On-Demand Learning for Deep Image Restoration

Ruohan Gao                      Kristen Grauman

University of Texas at Austin

In ICCV 2017

[Main] [Supp] [Poster] [Bibtex] [GitHub]


While machine learning approaches to image restoration offer great promise, current methods risk training models fixated on performing well only for image corruption of a particular level of difficulty---such as a certain level of noise or blur. First, we examine the weakness of conventional "fixated" models and demonstrate that training general models to handle arbitrary levels of corruption is indeed non-trivial. Then, we propose an on-demand learning algorithm for training image restoration models with deep convolutional neural networks. The main idea is to exploit a feedback mechanism to self-generate training instances where they are needed most, thereby learning models that can generalize across difficulty levels. On four restoration tasks---image inpainting, pixel interpolation, image deblurring, and image denoising---and three diverse datasets, our approach consistently outperforms both the status quo training procedure and curriculum learning alternatives.

The Fixation Problem

Image corruption exists in various degrees of severity, and so in real-world applications the difficulty of restoring images will also vary significantly. For example, as shown in the figure above, an inpainter may face images with varying sizes of missing content, and a deblurring system may encounter varying levels of blurriness. Intuitively, the more missing pixels or the more severe the blur, the more difficult the restoration task. However, the norm in existing deep learning methods is to train a model that succeeds at restoring images exhibiting a particular level of corruption difficulty. In particular, existing systems self-generate training instances with a manually fixed hyper-parameter that controls the degree of corruption---a fixed inpainting size, a fixed percentage of corrupted pixels, or a fixed level of Gaussian white noise, etc. The implicit assumption is that at test time, either i) corruption will be limited to that same difficulty, or ii) some other process will estimate the difficulty level before passing the image to the appropriate, separately trained restoration system. Unfortunately, these are strong assumptions that are difficult if not impossible to meet in practice. As a result, existing methods risk training fixated models: models that perform well only at a particular level of difficulty.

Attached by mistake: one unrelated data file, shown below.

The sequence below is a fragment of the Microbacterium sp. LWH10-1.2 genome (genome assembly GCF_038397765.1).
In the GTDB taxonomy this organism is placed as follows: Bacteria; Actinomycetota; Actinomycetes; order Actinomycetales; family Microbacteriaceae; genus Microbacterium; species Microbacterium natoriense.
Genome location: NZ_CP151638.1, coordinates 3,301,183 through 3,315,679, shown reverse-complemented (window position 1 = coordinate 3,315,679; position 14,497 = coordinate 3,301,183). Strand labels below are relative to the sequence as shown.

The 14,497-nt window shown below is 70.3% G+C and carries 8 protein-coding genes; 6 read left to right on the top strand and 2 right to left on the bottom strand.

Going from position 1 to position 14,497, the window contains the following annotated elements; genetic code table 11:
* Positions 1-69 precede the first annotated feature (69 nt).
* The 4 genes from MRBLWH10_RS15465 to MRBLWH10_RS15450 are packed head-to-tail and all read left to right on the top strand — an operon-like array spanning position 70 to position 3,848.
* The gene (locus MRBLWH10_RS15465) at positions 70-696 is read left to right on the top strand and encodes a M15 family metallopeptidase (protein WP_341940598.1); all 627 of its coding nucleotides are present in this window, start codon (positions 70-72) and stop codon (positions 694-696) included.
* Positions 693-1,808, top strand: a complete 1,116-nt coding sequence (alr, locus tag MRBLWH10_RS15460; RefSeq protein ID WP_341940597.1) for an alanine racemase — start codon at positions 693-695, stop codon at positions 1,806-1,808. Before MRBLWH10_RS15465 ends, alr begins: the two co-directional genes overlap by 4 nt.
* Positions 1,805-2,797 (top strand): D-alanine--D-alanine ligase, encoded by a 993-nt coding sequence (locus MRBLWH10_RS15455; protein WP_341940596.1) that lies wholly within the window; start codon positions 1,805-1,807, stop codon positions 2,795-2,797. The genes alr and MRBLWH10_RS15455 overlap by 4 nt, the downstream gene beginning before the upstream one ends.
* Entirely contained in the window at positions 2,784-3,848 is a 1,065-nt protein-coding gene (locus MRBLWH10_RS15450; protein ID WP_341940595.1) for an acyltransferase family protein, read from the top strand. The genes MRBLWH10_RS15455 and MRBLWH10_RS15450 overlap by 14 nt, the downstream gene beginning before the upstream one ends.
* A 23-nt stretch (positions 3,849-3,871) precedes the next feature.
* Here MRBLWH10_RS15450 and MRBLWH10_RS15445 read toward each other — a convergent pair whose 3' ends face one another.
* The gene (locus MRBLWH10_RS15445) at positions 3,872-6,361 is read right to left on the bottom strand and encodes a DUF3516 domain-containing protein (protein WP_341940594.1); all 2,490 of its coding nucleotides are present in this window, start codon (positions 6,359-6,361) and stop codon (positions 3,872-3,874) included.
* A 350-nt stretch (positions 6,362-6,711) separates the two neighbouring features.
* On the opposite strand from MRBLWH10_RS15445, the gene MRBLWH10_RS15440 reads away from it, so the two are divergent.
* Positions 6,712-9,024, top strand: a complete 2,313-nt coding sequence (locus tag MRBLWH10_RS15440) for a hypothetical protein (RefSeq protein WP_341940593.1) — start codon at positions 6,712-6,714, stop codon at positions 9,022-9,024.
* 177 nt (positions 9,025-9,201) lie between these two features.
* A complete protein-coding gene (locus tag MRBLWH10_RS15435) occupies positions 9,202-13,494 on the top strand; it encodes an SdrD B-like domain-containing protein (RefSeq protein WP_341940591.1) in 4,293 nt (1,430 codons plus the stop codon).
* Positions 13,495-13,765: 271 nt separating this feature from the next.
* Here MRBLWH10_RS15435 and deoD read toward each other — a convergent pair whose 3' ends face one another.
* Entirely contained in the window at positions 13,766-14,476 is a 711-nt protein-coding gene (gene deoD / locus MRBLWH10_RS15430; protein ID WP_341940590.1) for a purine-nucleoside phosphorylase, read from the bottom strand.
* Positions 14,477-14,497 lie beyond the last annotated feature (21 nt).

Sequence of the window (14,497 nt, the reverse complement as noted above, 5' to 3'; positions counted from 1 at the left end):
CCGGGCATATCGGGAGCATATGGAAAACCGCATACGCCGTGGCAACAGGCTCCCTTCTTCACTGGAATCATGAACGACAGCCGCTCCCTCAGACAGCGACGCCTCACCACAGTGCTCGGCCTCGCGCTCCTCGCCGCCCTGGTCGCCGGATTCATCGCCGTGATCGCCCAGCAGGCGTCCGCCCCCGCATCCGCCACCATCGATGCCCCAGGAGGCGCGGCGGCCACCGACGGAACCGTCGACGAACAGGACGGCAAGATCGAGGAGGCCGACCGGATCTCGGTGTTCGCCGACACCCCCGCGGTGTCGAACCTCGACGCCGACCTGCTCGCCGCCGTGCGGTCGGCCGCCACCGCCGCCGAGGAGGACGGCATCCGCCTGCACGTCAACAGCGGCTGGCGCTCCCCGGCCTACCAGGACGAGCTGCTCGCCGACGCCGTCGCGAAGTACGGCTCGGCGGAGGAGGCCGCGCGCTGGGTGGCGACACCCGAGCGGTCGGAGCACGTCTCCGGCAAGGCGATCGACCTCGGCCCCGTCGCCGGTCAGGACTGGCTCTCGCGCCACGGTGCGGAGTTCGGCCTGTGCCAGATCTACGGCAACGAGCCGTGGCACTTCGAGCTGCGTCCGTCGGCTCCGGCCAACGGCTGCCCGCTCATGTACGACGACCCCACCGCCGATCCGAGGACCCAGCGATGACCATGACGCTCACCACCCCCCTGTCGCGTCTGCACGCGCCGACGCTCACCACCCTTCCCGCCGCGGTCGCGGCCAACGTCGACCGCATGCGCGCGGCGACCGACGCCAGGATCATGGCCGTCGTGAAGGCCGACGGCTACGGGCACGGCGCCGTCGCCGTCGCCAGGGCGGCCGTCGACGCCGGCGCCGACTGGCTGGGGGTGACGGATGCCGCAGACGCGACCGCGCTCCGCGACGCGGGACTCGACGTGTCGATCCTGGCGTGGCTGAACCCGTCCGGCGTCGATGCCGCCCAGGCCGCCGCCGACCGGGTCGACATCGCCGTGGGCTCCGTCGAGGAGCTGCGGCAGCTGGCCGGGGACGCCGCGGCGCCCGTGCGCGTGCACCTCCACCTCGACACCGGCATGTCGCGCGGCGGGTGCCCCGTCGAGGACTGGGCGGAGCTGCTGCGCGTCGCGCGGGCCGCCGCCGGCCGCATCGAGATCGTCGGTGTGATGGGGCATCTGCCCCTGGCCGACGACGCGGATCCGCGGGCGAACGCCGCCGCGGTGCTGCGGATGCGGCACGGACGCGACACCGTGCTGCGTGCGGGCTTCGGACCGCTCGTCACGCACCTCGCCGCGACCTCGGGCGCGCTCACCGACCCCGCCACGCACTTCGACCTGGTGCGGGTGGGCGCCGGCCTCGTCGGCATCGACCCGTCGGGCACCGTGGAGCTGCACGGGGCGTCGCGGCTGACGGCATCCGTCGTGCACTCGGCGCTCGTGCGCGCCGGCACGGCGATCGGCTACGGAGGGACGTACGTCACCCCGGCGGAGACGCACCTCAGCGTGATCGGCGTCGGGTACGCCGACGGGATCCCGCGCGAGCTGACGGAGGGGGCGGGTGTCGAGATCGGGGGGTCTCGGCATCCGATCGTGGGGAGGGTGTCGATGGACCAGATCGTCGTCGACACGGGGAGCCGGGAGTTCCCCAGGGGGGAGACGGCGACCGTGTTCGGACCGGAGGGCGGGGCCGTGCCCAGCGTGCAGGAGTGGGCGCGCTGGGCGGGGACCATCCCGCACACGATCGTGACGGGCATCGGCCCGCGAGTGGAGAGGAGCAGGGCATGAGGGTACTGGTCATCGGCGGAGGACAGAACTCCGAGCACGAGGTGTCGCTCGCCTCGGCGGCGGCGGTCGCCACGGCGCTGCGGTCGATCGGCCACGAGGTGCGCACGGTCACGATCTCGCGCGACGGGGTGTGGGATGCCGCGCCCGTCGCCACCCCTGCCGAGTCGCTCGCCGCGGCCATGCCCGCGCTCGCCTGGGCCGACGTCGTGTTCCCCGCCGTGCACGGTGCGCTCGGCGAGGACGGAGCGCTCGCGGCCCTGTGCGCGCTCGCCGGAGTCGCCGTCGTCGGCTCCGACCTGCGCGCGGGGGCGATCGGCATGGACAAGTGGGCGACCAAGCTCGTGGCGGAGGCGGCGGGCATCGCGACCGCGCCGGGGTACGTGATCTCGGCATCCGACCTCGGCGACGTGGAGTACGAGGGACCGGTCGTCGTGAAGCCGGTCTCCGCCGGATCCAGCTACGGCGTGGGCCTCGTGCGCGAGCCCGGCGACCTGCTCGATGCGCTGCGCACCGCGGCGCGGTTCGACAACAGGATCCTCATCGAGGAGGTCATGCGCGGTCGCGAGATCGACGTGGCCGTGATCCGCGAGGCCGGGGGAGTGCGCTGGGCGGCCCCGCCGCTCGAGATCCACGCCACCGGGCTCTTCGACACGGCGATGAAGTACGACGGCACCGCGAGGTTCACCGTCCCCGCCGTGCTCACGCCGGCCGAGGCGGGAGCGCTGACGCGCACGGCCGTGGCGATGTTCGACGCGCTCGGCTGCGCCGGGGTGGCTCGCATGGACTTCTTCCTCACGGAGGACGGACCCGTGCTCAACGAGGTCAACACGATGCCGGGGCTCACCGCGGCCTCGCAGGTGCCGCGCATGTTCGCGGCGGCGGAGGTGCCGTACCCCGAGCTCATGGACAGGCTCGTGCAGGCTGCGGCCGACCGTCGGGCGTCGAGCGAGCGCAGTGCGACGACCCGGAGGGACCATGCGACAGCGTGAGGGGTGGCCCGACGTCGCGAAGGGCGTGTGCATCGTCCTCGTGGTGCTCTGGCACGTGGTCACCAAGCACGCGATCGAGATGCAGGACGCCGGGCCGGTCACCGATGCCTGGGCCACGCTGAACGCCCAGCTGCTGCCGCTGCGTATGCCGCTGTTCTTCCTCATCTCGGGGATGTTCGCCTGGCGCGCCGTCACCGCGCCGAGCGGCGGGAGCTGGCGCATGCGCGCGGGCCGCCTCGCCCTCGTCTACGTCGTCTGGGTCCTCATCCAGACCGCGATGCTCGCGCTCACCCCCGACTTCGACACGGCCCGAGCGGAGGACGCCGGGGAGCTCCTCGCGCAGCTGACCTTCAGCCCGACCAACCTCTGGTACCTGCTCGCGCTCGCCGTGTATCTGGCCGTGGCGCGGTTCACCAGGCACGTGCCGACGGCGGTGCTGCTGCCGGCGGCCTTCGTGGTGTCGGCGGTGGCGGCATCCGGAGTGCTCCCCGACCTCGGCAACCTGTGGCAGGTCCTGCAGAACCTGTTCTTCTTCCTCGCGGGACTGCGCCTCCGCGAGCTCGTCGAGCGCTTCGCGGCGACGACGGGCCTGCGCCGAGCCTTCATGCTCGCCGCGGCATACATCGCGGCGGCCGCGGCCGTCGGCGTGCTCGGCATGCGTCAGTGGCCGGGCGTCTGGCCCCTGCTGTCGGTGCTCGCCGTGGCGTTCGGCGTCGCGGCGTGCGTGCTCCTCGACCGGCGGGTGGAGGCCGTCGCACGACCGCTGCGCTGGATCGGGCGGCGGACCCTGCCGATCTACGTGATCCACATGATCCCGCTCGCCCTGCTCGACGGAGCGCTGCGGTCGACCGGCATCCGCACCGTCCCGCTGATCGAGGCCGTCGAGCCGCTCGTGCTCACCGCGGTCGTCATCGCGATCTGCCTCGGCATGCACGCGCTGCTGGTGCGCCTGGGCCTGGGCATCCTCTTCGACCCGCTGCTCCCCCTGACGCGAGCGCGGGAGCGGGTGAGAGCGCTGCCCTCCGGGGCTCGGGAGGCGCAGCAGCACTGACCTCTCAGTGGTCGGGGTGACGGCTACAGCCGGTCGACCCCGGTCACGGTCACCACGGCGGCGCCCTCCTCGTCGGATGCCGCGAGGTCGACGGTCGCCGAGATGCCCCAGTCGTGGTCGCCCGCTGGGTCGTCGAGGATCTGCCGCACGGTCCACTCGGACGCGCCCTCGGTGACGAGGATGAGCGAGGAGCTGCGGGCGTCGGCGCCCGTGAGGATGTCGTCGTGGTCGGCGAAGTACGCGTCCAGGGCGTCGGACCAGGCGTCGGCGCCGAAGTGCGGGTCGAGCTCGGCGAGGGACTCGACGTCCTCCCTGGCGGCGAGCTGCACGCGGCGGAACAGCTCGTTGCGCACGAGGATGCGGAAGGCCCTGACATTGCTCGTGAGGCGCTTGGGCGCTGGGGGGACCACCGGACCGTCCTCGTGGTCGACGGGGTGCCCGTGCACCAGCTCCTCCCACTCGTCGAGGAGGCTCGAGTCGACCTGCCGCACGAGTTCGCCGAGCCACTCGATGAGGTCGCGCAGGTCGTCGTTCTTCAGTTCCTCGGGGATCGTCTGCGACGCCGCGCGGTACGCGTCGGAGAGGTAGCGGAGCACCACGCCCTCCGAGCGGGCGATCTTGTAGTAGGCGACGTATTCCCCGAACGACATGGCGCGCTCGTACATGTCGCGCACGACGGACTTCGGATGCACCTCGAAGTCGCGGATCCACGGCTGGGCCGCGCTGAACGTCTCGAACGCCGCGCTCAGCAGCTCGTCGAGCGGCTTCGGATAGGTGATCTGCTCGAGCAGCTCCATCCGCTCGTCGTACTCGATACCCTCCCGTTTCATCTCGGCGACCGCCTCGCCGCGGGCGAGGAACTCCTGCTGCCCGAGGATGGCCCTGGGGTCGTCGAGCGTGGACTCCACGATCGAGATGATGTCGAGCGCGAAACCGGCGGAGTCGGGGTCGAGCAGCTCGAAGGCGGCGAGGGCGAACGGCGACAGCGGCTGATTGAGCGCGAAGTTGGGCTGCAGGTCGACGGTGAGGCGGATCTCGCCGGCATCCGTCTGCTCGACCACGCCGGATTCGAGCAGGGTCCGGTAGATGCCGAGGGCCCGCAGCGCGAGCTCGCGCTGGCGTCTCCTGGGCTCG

Just how bad is the fixatation problem in image restoration tasks? The above figure helps illustrate. To get these results, we followed the current literature to train deep networks to target a certain degree of corruption for four applications. Specifically, for the image inpainting task, we train a model to inpaint a large central missing block of size 32 x 32. During testing, the resulting model can inpaint the central block of the same size at the same location very well. However, if we remove a block that is slightly shifted away from the central region, or remove a much smaller block, the model fails to inpaint satisfactorily. For the pixel interpolation, deblurring and denoising results, we attempt analogous trials, i.e., training for 80% missing pixels, a single width blur kernel or a single level of noise, respectively, then observe poor performance by the fixated models on examples having different corruption levels.